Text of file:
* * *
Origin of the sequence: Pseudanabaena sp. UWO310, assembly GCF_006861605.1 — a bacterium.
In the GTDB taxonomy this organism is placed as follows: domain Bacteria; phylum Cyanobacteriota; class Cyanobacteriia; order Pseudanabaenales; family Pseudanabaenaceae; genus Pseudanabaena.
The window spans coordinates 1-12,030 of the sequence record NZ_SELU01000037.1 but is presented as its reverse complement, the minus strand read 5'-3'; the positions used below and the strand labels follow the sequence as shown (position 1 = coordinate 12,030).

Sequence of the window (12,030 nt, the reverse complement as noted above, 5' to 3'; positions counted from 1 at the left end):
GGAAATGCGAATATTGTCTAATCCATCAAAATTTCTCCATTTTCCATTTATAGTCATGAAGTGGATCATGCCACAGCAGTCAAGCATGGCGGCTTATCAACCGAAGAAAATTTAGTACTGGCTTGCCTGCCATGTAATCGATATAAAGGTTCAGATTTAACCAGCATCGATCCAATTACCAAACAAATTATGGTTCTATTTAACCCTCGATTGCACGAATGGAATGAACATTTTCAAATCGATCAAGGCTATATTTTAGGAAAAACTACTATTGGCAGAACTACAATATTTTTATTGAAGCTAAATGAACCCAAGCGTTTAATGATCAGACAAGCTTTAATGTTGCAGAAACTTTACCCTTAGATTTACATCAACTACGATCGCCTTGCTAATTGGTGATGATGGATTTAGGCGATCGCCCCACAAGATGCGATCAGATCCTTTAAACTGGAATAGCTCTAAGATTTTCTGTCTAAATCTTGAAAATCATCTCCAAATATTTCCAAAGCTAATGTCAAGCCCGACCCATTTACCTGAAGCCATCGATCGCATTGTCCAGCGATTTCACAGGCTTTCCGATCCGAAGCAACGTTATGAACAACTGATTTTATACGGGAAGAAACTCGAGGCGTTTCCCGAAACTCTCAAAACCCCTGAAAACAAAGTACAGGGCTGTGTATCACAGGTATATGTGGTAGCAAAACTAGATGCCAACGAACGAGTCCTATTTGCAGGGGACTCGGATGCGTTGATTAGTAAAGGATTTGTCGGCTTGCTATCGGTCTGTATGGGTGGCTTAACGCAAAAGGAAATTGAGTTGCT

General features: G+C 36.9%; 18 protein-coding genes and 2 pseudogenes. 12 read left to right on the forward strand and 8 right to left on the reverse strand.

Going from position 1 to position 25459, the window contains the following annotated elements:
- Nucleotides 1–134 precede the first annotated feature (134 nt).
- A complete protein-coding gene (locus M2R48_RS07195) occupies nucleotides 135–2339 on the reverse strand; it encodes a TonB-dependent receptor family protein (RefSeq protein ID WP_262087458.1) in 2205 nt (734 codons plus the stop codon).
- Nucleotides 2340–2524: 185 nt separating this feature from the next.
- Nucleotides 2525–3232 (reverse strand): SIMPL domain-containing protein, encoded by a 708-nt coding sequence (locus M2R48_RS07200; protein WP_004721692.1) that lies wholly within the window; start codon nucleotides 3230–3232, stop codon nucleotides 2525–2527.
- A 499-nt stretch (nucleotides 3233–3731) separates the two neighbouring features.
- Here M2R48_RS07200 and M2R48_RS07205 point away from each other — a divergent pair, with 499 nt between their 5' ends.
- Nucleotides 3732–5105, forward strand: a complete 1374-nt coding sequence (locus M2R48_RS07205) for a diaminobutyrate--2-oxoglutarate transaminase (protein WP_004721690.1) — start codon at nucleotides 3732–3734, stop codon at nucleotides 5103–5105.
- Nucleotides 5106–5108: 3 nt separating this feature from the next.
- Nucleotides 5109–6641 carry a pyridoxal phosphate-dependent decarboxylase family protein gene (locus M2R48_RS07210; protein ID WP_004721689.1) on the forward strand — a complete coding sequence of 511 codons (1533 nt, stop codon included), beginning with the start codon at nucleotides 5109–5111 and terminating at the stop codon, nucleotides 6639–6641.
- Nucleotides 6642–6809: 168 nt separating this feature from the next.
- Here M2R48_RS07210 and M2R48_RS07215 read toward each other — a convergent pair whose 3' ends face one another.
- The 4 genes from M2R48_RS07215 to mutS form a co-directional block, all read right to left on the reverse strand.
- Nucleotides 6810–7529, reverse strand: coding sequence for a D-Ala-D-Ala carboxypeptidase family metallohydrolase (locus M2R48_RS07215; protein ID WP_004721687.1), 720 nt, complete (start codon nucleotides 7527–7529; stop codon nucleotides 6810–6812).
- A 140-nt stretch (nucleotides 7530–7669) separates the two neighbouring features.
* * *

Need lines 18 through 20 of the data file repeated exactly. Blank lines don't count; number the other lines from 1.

- Here M2R48_RS07210 and M2R48_RS07215 read toward each other — a convergent pair whose 3' ends face one another.
- The 4 genes from M2R48_RS07215 to mutS form a co-directional block, all read right to left on the reverse strand.
- Nucleotides 6810–7529, reverse strand: coding sequence for a D-Ala-D-Ala carboxypeptidase family metallohydrolase (locus M2R48_RS07215; protein ID WP_004721687.1), 720 nt, complete (start codon nucleotides 7527–7529; stop codon nucleotides 6810–6812).